Although clinicians have traditionally used the Finnegan Neonatal Abstinence Scoring Tool to assess the severity of neonatal opioid withdrawal, a newer function-based approach — the Eat, Sleep, Console care approach — is increasing in use. Whether the new approach can safely reduce the time until infants are medically ready for discharge when it is applied broadly across diverse sites is unknown.
In this cluster-randomized, controlled trial at 26 U.S. hospitals, we enrolled infants with neonatal opioid withdrawal syndrome who had been born at 36 weeks’ gestation or more. At a randomly assigned time, hospitals transitioned from usual care that used the Finnegan tool to the Eat, Sleep, Console approach. During a 3-month transition period, staff members at each hospital were trained to use the new approach. The primary outcome was the time from birth until medical readiness for discharge as defined by the trial. Composite safety outcomes that were assessed during the first 3 months of postnatal age included in-hospital safety, unscheduled health care visits, and nonaccidental trauma or death.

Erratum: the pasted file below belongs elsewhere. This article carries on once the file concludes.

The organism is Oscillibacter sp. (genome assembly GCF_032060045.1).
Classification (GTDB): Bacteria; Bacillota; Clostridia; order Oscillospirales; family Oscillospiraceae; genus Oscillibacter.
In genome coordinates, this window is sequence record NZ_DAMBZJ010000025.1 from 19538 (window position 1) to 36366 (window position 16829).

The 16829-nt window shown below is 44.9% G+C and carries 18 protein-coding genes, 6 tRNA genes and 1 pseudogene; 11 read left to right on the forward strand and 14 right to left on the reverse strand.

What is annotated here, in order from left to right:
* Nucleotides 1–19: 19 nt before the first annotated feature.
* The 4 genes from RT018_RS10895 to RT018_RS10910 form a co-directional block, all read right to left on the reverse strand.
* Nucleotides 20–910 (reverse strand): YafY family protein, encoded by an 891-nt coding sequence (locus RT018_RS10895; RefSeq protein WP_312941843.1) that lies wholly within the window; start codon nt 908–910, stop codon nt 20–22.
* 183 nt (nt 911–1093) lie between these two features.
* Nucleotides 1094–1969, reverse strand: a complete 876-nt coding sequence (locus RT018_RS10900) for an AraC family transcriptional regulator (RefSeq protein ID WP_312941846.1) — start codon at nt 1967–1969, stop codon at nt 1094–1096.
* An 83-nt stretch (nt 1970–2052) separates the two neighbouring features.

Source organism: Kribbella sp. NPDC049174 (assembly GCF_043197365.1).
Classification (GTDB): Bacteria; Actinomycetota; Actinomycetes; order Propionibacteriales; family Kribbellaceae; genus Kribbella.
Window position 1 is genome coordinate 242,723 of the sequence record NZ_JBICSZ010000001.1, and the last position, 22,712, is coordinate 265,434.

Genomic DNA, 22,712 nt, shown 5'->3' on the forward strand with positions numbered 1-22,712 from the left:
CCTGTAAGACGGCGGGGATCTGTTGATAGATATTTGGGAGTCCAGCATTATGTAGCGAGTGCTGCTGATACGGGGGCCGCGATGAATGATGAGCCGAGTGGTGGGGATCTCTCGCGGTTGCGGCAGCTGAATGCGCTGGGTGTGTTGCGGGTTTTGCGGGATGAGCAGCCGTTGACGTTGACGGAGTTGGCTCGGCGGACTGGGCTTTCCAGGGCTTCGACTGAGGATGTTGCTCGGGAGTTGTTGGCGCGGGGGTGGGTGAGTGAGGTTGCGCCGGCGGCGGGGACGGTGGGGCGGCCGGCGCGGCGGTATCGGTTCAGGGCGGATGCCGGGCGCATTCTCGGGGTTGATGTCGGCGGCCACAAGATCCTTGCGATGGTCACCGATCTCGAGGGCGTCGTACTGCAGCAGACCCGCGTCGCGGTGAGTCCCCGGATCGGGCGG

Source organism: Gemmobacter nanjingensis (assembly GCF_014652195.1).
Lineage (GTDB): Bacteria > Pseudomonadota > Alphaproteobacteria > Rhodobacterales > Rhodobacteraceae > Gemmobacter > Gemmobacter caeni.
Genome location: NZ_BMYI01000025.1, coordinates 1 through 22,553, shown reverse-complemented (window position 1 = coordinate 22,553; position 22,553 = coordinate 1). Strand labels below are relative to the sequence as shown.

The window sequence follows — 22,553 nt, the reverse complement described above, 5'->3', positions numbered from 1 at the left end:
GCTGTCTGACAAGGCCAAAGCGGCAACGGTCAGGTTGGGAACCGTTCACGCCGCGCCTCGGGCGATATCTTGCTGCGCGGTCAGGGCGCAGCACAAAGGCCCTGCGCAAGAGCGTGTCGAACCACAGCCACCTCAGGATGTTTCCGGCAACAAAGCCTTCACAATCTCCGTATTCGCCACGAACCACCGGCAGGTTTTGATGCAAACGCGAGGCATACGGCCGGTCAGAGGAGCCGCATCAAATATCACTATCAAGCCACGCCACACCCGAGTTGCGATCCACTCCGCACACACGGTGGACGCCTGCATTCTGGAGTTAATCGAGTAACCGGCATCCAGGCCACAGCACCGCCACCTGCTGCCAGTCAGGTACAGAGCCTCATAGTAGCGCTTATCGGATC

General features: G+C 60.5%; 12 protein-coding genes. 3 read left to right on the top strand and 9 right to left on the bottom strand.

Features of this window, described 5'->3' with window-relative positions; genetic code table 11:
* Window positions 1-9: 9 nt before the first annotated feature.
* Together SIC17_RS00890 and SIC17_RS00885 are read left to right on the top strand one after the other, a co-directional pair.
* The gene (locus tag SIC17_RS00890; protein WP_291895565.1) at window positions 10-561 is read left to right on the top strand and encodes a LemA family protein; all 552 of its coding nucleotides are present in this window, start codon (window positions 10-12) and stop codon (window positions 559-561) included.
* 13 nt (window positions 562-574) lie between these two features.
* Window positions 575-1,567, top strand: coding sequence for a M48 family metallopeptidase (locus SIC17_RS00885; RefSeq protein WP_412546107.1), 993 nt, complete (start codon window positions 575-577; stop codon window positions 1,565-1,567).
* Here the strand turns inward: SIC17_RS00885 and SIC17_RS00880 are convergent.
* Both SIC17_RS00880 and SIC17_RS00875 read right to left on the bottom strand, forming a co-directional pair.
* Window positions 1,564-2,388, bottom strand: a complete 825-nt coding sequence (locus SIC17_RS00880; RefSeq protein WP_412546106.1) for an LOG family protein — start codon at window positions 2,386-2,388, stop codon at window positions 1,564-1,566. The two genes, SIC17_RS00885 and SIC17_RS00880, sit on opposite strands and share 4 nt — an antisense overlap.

A total of 1305 infants were enrolled. In an intention-to-treat analysis that included 837 infants who met the trial definition for medical readiness for discharge, the number of days from birth until readiness for hospital discharge was 8.2 in the Eat, Sleep, Console group and 14.9 in the usual-care group (adjusted mean difference, 6.7 days; 95% confidence interval [CI], 4.7 to 8.8), for a rate ratio of 0.55 (95% CI, 0.46 to 0.65; P<0.001). The incidence of adverse outcomes was similar in the two groups.
As compared with usual care, use of the Eat, Sleep, Console care approach significantly decreased the number of days until infants with neonatal opioid withdrawal syndrome were medically ready for discharge, without increasing specified adverse outcomes. (Funded by the Helping End Addiction Long-term (HEAL) Initiative of the National Institutes of Health; ESC-NOW ClinicalTrials.gov number, NCT04057820. opens in new tab.)